Modern Hebrew: The Epic Transformation of a Language

By | Jul 28, 2014
Modern Hebrew by Norman Berdichevsky

modernhebrewWhile teaching modern Hebrew in England and the United States, Norman Berdichevsky got a shock. Many of his students, he found, “were unable to utter a sentence in the modern language”—despite having attended Hebrew school at their synagogues for four or five years. “In modern Israel, they would be functionally illiterate,” Berdichevsky says. The experience led him to write a book on the topic, which came out last month: Modern Hebrew: The Past and Future of a Revitalized Language.

Stateside, many still equate Hebrew with its rabbinical counterpart, the purview of bar mitzvahs and synagogue prayer. In Israel, the story is different. In the 1880s, early Zionists sought to adopt a modernized version of the ancient biblical language. Most believed it couldn’t be done. Today, Israeli Hebrew has become the most successful language revitalization project in history. It is the language de facto, used in every realm of Israeli life, from education to business to picking up groceries.

How did Hebrew rise to precedence, despite opposition by the ultra-Orthodox and the scoffing of linguists who said it could never succeed? Berdichevsky spoke to Moment about the transformation of a biblical language and the rift between Hebrew-speaking Israelis and Jews living abroad. –Rachel E. Gross

Where does the term “Hebrew” come from?

The word Hebrew in Hebrew is “Ivrit.” It comes from the book of Jonah, when Jonah is asked where he’s from and he responds, “Ivrit, anochi”: I am a Hebrew. That term became intimately associated with the name of the language, and with the development of a distinct culture from what had previously been the vehicle of Jewish hallways, Yiddish.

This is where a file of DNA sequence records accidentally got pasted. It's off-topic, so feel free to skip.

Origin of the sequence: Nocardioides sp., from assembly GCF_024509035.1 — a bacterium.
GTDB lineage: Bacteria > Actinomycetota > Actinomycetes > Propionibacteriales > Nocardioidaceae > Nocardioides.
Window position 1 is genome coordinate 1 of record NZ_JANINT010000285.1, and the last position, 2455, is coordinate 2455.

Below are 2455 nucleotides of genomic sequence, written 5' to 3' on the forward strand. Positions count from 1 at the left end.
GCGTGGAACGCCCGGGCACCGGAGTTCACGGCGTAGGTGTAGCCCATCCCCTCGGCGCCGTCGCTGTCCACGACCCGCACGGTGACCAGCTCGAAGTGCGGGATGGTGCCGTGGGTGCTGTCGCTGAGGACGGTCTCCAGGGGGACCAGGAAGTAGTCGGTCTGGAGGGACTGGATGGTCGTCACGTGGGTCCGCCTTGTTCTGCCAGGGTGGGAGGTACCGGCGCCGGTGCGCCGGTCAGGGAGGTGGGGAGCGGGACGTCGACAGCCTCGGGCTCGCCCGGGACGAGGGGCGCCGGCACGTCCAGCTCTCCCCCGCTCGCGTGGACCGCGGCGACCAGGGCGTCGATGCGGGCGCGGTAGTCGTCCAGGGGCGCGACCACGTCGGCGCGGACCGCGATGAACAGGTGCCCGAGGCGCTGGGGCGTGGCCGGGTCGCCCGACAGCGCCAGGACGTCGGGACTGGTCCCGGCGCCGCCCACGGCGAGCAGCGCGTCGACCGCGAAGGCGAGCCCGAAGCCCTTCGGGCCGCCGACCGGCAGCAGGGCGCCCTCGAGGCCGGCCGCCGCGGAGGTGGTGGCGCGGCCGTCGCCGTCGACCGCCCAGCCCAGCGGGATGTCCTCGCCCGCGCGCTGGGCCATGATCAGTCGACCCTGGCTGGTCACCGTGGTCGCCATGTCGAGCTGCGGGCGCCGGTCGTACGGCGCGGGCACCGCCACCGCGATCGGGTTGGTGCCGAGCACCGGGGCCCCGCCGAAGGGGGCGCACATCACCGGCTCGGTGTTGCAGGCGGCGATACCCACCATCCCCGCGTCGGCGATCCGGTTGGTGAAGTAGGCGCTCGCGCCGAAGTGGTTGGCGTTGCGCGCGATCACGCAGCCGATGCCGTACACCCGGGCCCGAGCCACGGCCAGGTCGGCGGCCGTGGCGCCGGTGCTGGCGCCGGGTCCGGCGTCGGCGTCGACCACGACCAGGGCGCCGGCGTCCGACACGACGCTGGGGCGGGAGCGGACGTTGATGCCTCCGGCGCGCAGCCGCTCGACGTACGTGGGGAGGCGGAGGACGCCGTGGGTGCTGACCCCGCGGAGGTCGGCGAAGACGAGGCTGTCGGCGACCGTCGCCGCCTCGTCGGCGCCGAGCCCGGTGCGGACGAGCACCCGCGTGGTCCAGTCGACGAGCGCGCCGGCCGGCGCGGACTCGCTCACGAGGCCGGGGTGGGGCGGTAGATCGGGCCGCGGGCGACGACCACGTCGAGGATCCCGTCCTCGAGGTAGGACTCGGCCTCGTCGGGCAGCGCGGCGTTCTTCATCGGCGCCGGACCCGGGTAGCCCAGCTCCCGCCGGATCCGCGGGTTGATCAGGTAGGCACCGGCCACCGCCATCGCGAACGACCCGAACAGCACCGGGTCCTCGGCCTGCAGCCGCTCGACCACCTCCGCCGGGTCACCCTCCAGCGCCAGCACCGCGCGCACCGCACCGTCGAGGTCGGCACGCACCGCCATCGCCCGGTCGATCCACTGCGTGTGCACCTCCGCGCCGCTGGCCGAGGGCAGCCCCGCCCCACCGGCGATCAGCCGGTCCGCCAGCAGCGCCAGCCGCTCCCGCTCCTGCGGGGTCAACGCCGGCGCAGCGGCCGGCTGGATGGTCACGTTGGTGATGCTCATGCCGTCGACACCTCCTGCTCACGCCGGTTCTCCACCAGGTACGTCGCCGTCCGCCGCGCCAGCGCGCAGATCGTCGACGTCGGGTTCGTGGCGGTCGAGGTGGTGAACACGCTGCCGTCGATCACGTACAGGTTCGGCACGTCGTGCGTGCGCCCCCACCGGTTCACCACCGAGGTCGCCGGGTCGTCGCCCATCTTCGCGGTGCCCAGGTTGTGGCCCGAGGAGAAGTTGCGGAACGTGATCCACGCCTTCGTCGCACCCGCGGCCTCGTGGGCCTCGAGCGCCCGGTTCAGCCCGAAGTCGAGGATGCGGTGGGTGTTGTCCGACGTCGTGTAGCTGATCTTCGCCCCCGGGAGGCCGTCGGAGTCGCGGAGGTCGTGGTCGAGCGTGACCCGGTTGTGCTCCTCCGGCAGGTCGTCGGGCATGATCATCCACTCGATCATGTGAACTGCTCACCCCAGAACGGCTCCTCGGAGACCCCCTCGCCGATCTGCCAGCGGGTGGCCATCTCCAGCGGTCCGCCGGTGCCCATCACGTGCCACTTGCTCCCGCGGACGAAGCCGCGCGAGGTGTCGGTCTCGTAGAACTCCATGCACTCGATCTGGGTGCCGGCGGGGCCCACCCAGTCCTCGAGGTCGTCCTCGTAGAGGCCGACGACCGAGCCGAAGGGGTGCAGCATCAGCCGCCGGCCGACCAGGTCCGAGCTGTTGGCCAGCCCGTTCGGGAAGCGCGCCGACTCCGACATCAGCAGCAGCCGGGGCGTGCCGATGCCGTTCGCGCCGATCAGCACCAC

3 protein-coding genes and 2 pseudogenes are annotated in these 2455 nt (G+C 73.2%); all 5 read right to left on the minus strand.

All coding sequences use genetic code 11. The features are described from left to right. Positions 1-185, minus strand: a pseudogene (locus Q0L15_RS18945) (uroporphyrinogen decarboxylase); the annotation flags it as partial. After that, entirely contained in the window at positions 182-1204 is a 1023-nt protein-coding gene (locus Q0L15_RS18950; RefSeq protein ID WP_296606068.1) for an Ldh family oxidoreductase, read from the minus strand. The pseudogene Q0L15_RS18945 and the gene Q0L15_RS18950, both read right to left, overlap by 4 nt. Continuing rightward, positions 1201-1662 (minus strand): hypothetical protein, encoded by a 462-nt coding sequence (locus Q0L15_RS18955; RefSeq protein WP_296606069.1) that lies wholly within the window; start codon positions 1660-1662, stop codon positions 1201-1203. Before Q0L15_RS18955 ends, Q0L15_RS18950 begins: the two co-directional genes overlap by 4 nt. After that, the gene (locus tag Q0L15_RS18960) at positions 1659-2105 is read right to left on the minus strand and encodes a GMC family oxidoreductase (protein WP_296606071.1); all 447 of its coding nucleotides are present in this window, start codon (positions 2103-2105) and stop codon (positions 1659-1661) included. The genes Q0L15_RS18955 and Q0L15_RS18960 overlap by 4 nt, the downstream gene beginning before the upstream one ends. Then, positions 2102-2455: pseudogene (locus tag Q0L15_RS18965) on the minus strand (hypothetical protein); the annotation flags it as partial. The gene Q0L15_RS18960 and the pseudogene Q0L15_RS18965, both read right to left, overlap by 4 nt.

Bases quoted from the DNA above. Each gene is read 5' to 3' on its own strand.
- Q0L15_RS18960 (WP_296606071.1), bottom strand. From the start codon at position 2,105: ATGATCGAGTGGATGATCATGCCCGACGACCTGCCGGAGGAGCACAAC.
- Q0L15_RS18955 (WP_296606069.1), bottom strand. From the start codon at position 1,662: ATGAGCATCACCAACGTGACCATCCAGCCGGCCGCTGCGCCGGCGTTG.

How did the movement to establish Hebrew as the national language for a nation of Jews begin?

Even before 1880, there were attempts to mold Hebrew into a national language. One individual led the way in the late 19th century to combine the change of the language with the adoption of a new sense of nationhood in Palestine by immigrating there himself: Eliezer Ben-Yehuda. He slowly gathered a number of sympathizers, who began the epic transformation to modernize the language. This was vociferously objected to by the ultra-Orthodox, who had come to regard Hebrew as a sacred tongue and believed that using it for any secular purpose was heresy. This view persisted until basically 1900, when many of the new settlements established by Zionist pioneers had come to accept and utilize Hebrew as a secular language. It was given a huge shot in the arm when it was adopted by Technion, the technical college in Haifa, which replaced German with Hebrew in 1913. That was an initial step that made the world aware that Hebrew was a language fit for all the uses of the 20th century. By 1925, when Hebrew University was inaugurated, there was no debate that Hebrew would be the language of instruction in all fields.